Quasar
© NASA
An artist's impression of an active quasar.
Scientists in Australia believe they've identified a quasar in the process of lighting up, for the very first time.

This discovery could help scientists answer lingering questions about how these exceptionally bright celestial bodies form, and how they helped the ancient universe shape today's galaxies.

"I don't think we've really seen one of these objects in this stage," said Ray Norris, an astrophysicist at the Australia Telescope National Facility and leader of the research team. "We don't understand how they evolve or form."

Quasars are mostly found in far reaches of the ancient universe. Some formed only a few hundred million years after the Big Bang, making it difficult to observe their creation.

Though quasars shine, they're not stars. They're intensely bright spots near the edge of a supermassive black hole. While no light can escape from the black hole itself, its accretion disk -- the churning mass of dust and gas spiraling down into the black hole -- can shine brightly.

As dust and gas fall into the black hole, the mass speeds up, like water draining down a whirlpool. Simultaneously, matter smashes against other matter also falling into the black hole and heats up due to friction. Once the hot material is corkscrewing downward near the speed of light, it reaches millions of degrees and energized charged particles shoot off in enormous jets perpendicular to the spiraling disk.

These jets can be hundreds of thousands of light years long, and emit powerful radio signals that can be heard by receivers billions of light years away. Norris and his team think that they've found two quasar jets just starting up after the collision of two galaxies. These "new" quasars actually formed about 3.2 billion years ago. Their radio signals are just now reaching Earth.

"These two spiral galaxies are crashing into each other, there's all this debris going everywhere and right down at the middle is this black hole with these enormously powerful jets which are blowing their way up," Norris said of the radio source located in the Southern Hemisphere constellation Tucana the Toucan.

The jets are still relatively small, only a few thousand light years long, and remain completely enveloped by the dust and debris from the two galaxies. The dust and gas keep their source mostly obscured from visual and infrared telescopes, but their radio signatures are making it through. That dust and gas won't be there for long. The two jets are burrowing through their gaseous envelopes, dispersing them in the process.

"What we have here is the very early stages," Norris said. "When it bursts out it will indeed unearth the fully fledged quasar."

Henrik Spoon, an astrophysicist at Cornell University in Ithaca, N.Y. wasn't part of Norris's team, but studies colliding galaxies and interstellar dust.

"Usually these very deeply obscured galaxies are not associated with having radio jets," Spoon said "To actually see a galaxy that is still deeply buried, where the collision is ongoing, where the jets are still buried, that may be unique at this point."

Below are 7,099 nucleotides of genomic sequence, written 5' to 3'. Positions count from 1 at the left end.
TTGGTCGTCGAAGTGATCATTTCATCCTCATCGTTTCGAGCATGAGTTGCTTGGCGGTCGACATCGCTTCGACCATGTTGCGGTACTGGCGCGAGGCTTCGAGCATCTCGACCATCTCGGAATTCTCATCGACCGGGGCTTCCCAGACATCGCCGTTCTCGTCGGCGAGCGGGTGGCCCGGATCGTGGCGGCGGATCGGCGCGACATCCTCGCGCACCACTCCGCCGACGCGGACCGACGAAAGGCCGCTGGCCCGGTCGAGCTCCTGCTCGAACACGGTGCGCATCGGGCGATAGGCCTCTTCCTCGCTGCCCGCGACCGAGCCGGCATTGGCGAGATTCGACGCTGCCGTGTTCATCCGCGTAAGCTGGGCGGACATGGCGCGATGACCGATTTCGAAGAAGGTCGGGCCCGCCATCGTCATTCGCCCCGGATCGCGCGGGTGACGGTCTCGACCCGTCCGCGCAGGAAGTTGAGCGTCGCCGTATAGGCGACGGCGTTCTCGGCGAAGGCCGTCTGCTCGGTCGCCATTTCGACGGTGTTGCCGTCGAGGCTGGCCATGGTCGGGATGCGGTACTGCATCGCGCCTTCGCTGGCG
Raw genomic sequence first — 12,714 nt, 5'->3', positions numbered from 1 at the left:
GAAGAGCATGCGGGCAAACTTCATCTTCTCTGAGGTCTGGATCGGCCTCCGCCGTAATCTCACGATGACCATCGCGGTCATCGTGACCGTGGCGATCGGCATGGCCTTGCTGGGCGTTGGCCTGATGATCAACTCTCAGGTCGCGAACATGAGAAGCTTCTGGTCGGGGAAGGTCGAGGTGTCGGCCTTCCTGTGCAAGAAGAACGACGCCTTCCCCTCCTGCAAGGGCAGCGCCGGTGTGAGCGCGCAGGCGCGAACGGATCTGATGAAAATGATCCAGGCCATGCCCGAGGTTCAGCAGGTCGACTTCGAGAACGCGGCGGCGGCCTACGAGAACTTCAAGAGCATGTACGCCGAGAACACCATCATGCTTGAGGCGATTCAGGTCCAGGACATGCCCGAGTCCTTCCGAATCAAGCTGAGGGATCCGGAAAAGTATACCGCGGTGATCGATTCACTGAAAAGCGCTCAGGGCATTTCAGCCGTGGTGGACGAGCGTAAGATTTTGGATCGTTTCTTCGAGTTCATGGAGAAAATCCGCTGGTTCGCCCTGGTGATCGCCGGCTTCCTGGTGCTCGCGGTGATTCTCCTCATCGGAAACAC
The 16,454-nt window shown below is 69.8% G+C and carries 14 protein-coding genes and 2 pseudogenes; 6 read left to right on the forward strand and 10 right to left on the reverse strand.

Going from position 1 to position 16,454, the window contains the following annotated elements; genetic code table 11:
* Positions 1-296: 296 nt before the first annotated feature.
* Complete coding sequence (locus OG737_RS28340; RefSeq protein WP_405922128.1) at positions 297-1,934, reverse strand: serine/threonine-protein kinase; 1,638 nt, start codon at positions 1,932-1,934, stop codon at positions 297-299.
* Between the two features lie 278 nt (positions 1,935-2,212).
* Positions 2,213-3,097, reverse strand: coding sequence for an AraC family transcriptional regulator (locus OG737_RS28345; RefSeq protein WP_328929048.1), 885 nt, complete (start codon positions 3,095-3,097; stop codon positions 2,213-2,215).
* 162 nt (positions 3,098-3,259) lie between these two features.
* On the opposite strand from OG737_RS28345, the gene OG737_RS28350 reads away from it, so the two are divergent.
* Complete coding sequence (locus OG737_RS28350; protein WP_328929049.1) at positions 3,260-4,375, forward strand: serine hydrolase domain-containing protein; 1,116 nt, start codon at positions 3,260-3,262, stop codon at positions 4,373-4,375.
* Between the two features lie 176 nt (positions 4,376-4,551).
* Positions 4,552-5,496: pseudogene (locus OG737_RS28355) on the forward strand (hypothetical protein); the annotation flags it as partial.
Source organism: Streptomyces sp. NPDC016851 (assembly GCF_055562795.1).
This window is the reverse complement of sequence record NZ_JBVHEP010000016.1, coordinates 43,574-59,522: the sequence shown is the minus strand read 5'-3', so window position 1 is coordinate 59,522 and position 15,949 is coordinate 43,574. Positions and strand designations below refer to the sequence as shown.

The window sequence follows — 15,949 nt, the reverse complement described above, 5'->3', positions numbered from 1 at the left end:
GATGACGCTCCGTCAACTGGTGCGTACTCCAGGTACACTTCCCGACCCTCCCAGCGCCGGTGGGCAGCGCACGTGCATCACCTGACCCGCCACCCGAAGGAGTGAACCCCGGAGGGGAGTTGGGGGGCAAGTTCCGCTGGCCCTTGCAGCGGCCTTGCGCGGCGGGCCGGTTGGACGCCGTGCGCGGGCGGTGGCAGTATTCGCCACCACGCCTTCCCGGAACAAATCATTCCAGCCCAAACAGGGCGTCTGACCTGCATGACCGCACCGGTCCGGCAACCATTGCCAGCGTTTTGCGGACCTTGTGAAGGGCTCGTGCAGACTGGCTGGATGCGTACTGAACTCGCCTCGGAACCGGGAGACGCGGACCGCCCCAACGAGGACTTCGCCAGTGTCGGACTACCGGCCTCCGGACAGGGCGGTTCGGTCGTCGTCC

Spoon said that it was also remarkable because of its relative proximity to Earth -- for a quasar.

"These kind of sources are so rare in the local universe, we are happy that this one exists," Spoon said. "Collisions between galaxies occurred much more frequently in the early universe."

Astrophysicists are intrigued by Norris's results, however they are also cautious.

"It's really not a slam dunk yet, but it looks exciting," said Martin Elvis, a scientist at the Harvard-Smithsonian Center for Astrophysics in Cambridge, Mass. "They really need better data."

Norris and his team are working on getting more data about the burgeoning quasar. He applied for time on the Atacama Large Millimeter/submillimeter Array radio telescope in Chile hoping to get a better picture of the two jets, and has presented his results at several scientific conferences.

Understanding how a quasar grows and matures could answer lingering questions about how the universe began to take shape billions of years ago.

In 2005, scientists at the Max Planck Institute in Germany, developed a supercomputer-based simulation to recreate the evolution of the universe.

"It was actually successful; it reproduced many of the main futures of the universe," Norris said. "But some things didn't work, and in particular it shows galaxies much more massive than we see, they grow more quickly and there should be more of them than we're seeing. Something is slowing down the process of galaxy formation."

Astrophysicists now think that the gigantic plumes from quasars heated up the swirling dust and gas in primordial galaxies. Hot gas can't coalesce into stars as efficiently as cold gas, slowing star formation as a result.

Norris hopes that by observing the formation of a quasar and its jets, they can better understand whether quasars first helped to form galaxies or vice versa.

"Hopefully we'll find many more examples of these," Norris said, "If we get enough objects, all at different stages, we can then see how one evolves into another."

These results are described in a paper posted on the arXiv website.